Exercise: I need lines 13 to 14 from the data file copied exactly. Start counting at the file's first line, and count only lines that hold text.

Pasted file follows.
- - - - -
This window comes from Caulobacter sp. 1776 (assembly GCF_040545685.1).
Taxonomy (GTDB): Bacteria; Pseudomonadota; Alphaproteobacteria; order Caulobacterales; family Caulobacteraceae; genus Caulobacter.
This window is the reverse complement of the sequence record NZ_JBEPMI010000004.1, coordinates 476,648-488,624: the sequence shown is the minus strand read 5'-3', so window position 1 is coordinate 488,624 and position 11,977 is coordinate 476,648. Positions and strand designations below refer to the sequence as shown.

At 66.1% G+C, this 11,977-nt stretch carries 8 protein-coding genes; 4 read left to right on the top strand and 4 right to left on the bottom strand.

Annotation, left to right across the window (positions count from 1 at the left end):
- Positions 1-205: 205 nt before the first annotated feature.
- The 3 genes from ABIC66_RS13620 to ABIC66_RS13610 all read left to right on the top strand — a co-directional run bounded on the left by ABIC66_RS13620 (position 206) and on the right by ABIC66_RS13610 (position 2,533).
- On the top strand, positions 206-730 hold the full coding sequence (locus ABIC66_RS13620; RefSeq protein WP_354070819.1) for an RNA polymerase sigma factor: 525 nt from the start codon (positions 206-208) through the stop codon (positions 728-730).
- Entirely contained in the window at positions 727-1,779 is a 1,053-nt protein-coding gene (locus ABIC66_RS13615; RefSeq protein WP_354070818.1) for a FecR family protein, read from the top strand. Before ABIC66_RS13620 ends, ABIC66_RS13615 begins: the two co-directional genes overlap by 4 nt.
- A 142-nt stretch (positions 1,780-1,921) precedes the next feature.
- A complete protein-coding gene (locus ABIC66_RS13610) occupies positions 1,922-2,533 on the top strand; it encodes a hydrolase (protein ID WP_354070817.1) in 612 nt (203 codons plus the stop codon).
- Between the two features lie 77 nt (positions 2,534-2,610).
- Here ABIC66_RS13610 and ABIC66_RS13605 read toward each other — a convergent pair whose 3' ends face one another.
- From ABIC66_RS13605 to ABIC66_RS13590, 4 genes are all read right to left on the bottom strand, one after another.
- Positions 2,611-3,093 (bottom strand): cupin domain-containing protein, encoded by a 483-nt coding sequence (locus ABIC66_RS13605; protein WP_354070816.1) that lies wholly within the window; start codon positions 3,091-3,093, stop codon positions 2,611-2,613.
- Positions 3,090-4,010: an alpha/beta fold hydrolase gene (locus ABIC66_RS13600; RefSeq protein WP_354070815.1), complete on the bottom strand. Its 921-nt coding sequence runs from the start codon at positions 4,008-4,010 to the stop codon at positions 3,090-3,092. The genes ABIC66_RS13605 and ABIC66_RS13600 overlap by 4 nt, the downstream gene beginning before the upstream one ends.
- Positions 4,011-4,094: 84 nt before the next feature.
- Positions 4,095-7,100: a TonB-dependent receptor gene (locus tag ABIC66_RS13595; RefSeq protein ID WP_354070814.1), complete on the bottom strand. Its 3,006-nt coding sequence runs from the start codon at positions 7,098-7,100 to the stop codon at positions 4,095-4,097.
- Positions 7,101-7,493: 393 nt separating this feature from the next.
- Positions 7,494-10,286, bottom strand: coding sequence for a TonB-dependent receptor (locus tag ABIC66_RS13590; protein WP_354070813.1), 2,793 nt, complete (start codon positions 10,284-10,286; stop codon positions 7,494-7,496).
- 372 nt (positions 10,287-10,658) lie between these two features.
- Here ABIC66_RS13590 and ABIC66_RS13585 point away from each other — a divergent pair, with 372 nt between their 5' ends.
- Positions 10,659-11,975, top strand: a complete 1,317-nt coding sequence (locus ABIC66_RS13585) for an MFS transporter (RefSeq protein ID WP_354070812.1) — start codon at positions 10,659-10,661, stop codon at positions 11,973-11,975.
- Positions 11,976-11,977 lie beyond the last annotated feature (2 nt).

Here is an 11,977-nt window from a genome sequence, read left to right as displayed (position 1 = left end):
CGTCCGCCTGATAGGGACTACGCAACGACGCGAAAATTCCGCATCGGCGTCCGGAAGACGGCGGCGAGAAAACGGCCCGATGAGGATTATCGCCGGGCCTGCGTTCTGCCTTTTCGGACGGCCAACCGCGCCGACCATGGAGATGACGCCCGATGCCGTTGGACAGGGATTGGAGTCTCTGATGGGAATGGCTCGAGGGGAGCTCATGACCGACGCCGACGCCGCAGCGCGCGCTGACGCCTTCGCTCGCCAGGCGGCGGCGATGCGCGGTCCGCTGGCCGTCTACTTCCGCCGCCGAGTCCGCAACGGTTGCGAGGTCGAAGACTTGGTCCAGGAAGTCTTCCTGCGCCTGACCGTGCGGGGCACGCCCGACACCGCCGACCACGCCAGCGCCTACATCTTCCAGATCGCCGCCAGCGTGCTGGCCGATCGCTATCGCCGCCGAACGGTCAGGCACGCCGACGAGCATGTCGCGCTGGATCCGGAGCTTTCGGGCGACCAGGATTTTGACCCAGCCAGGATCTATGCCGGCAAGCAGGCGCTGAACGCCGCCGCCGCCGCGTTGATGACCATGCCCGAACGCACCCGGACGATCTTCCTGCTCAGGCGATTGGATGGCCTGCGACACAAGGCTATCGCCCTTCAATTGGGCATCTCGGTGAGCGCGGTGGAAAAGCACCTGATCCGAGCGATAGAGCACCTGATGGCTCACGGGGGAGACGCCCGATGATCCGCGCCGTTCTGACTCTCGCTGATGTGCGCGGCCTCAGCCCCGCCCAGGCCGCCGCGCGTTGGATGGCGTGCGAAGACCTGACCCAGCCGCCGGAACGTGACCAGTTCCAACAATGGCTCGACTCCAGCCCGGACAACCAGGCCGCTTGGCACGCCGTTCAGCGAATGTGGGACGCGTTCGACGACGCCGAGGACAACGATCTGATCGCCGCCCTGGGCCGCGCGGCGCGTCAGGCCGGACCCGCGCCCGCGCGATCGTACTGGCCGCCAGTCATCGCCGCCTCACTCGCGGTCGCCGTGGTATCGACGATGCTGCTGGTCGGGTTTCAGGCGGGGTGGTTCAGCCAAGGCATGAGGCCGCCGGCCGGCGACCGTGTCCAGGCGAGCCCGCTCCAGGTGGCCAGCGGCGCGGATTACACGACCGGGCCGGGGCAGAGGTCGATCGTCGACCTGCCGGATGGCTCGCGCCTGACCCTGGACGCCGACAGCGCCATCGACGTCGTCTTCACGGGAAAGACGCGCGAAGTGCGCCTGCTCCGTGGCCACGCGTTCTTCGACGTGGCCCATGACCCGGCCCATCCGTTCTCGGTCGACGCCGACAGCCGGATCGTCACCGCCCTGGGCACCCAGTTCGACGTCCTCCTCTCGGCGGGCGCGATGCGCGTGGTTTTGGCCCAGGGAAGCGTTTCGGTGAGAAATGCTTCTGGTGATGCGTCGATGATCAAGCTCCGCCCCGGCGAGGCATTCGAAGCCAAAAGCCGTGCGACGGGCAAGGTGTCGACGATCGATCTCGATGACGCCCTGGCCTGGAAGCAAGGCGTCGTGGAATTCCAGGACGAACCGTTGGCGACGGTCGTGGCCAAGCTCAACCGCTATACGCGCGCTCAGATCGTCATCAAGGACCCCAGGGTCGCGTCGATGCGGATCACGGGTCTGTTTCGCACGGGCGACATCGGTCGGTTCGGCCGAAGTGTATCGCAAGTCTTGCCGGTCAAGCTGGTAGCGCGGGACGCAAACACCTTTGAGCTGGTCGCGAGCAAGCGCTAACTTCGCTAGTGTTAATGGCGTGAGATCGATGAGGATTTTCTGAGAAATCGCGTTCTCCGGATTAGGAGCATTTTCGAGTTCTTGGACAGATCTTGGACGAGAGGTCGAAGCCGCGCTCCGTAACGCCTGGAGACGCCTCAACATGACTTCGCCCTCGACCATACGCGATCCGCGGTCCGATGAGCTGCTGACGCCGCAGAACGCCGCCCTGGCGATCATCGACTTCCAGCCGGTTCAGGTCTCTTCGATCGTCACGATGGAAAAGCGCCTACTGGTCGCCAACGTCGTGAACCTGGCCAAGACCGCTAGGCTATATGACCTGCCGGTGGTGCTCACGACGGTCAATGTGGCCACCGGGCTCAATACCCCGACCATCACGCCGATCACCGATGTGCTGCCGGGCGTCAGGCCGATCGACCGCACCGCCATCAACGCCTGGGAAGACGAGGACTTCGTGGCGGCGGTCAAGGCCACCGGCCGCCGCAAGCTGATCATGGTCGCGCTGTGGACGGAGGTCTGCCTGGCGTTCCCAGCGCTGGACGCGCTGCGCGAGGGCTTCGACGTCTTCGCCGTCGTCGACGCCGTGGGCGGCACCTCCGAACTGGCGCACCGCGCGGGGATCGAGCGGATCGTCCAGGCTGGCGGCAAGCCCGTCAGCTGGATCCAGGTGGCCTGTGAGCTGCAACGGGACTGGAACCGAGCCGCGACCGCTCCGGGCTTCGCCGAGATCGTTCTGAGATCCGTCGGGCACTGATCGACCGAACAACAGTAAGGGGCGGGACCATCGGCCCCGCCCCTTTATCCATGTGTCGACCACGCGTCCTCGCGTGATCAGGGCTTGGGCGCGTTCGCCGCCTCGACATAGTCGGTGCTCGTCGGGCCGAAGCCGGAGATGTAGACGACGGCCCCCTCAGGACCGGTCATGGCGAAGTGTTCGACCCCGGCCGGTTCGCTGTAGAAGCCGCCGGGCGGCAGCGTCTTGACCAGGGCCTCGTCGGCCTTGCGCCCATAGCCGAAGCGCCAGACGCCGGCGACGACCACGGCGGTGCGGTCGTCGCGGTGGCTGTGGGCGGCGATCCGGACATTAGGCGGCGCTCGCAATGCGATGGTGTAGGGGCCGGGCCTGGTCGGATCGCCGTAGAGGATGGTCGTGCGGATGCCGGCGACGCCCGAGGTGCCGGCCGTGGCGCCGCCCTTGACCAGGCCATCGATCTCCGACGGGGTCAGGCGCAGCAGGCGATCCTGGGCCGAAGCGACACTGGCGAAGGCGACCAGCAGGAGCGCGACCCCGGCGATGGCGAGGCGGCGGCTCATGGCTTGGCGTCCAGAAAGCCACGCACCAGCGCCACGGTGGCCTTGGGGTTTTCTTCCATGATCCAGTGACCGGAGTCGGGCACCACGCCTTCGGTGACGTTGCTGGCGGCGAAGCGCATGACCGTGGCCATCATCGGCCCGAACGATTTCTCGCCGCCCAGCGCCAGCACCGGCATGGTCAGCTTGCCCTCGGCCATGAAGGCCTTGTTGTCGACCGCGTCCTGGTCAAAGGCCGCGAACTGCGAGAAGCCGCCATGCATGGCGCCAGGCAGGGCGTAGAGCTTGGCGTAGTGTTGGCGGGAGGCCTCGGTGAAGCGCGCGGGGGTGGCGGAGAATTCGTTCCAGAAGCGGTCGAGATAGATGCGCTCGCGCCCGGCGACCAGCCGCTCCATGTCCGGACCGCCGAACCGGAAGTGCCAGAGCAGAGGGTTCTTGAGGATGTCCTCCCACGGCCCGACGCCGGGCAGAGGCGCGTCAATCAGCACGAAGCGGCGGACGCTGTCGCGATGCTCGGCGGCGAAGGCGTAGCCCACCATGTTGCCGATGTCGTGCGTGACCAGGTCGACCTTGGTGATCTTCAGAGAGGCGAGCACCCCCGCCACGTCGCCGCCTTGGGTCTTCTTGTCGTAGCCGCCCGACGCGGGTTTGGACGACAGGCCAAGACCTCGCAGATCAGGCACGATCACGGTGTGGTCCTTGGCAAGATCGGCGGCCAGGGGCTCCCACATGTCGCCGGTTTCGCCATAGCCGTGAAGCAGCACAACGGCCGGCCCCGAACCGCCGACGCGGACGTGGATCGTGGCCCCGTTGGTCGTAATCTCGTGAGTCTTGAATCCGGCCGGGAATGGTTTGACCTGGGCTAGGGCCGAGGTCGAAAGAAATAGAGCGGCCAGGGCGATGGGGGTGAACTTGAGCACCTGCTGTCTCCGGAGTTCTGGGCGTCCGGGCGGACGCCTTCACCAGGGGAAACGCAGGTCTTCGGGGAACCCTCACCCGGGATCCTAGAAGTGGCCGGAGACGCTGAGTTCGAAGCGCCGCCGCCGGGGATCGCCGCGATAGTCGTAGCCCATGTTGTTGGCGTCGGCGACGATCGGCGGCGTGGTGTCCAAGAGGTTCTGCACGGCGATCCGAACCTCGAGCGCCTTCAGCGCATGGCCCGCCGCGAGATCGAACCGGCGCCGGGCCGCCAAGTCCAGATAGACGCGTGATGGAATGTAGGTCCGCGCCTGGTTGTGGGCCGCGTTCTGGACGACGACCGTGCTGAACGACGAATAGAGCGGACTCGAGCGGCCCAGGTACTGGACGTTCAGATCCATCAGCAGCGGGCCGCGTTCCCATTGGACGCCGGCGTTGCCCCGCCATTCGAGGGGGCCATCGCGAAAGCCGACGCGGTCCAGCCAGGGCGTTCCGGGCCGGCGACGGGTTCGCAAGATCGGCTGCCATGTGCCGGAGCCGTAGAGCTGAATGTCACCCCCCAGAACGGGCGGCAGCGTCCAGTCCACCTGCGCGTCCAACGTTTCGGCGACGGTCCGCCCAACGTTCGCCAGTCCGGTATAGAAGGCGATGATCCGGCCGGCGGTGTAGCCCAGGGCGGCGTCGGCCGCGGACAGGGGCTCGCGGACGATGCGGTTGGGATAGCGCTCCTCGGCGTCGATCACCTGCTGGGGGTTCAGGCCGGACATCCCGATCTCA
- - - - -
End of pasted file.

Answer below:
- Here ABIC66_RS13610 and ABIC66_RS13605 read toward each other — a convergent pair whose 3' ends face one another.
- From ABIC66_RS13605 to ABIC66_RS13590, 4 genes are all read right to left on the bottom strand, one after another.